Two pictures next to each other: on each a tram, 4 people: two are black and two gray. The black people each have speech bubbles. In the upper right of the picture you can see a person in front of a monitor.

Enhancing waiting times with interactive technology offers

The project aims at developing a web-based, provider-oriented toolbox which helps transport companies and providers to select (technology-based) interactive applications for stations with different characteristics and features. Objective requirements concerning interactive services in waiting areas of public transport have been determined in extensive field tests and surveys. The effect of different interactive services on the perceived waiting time was also tested. Interactive services with the most positive user responses and a contribution to the reduction of the subjective waiting times have been identified differentiated by user groups, the characteristics of stations and infrastructure.

a large black monitor placed behind a bus stop

The survey of travelers shows a clear preference for optical services, regardless of age of the respondents. Offers for sports activities at stations will be rejected by all users equally. Games which require the active participation and a public exhibition will be accepted only at stations with low frequency. The use of paper games is only reasonable at stations with lighting and weather protection. Experts supported the discussion of the results during a workshop. The experts confirm that optical offers will be welcomed by passengers and that other installations receive a critical response. The discussion showed that passengers expect information about the waiting time and therefore dynamic passenger information at stations are more important than other additional services.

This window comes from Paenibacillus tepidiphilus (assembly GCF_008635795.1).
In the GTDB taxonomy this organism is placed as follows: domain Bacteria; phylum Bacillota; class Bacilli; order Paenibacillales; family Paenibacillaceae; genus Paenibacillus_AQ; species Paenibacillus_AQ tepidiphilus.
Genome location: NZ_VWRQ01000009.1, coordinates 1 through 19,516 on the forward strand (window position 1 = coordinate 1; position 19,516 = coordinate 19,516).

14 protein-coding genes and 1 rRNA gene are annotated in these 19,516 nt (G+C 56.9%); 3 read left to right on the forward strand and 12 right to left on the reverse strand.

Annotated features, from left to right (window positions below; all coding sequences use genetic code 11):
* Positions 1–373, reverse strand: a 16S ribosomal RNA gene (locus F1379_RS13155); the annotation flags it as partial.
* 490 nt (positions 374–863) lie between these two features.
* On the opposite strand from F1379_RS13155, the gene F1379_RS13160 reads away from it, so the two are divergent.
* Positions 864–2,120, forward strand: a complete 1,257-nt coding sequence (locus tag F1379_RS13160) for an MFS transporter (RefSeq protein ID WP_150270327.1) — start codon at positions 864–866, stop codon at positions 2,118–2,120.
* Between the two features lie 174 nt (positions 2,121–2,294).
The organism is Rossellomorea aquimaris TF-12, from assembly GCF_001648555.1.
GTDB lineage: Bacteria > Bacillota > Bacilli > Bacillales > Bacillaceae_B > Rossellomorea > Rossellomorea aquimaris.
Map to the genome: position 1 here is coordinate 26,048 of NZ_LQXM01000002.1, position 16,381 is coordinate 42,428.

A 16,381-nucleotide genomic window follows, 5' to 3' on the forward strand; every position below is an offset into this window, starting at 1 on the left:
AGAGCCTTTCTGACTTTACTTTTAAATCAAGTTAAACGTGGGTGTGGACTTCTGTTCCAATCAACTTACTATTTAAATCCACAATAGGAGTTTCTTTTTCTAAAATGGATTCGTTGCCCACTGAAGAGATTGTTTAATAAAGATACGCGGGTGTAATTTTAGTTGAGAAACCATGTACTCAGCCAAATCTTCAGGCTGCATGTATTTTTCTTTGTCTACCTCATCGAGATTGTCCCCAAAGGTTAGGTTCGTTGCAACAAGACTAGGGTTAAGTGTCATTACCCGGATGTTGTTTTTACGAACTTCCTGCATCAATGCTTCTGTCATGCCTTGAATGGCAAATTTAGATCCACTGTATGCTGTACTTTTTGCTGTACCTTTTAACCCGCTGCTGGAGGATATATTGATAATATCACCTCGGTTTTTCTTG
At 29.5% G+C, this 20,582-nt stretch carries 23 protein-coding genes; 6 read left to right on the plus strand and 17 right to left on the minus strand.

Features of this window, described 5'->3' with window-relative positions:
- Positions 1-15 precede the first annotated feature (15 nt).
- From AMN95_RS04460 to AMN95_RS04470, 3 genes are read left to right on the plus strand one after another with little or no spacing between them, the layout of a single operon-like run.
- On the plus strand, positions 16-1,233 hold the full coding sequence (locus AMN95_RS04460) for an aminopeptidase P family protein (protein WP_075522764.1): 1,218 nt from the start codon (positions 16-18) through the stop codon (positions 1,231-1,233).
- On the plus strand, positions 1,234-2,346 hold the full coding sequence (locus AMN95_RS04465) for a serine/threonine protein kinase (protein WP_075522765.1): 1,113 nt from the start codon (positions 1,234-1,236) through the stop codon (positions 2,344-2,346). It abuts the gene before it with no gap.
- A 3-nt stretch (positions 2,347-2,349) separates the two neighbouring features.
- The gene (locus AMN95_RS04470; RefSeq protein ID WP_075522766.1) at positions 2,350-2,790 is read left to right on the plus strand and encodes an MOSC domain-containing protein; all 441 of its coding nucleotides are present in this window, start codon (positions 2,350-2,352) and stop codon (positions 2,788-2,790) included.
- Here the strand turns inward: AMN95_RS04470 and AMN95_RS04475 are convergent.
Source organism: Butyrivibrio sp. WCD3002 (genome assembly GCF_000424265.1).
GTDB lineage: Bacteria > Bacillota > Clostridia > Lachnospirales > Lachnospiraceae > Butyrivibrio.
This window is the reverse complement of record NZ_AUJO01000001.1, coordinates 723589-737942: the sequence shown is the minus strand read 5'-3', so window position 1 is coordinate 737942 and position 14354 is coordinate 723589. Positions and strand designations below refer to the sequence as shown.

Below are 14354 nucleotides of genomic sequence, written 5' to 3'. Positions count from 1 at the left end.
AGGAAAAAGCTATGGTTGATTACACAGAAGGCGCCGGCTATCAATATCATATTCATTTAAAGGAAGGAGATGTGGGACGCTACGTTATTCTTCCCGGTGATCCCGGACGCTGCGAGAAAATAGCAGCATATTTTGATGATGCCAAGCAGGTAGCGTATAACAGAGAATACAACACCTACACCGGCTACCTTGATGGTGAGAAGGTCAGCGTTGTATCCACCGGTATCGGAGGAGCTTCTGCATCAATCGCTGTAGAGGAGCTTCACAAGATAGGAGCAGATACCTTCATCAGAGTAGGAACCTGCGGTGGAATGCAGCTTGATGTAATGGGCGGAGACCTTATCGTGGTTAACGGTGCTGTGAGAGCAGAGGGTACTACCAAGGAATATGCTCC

The results of the field test analysis show differences between the locations. Both the number of interactions with the "WAIT-o-mate" and the estimated waiting time depend on the site. In general less people use the “WAIT-o-mate” at busy stations compared to stations with low passenger frequency. Individuals were less interested than groups. Younger people showed higher usage than older ones. The most popular program was "communication". In general, the subjective waiting times were estimated to be shorter. The interaction with the ”WAIT-o-mate” influences the perception of waiting time. This is also location-dependent. A subjective shortening as well as lengthening of the waiting time is possible. This doesn’t mean that subjective longer waiting times are always perceived as uncomfortable.


A. Millonig, M. Sleszynski, M. Ulm: "Sitting, Waiting, Wishing: Waiting Time Perception in Public Transport"; Vortrag: Intelligent Transportation Systems Conference 2012, Anchorage (USA); 16.09.2012 - 19.09.2012; in: "2012 15th International IEEE Conference on Intelligent Transportation Systems", IEEE (Hrg.); IEEE, CFP12ITS-USB (2012), ISBN: 978-1-4673-3062-6; 6 S.,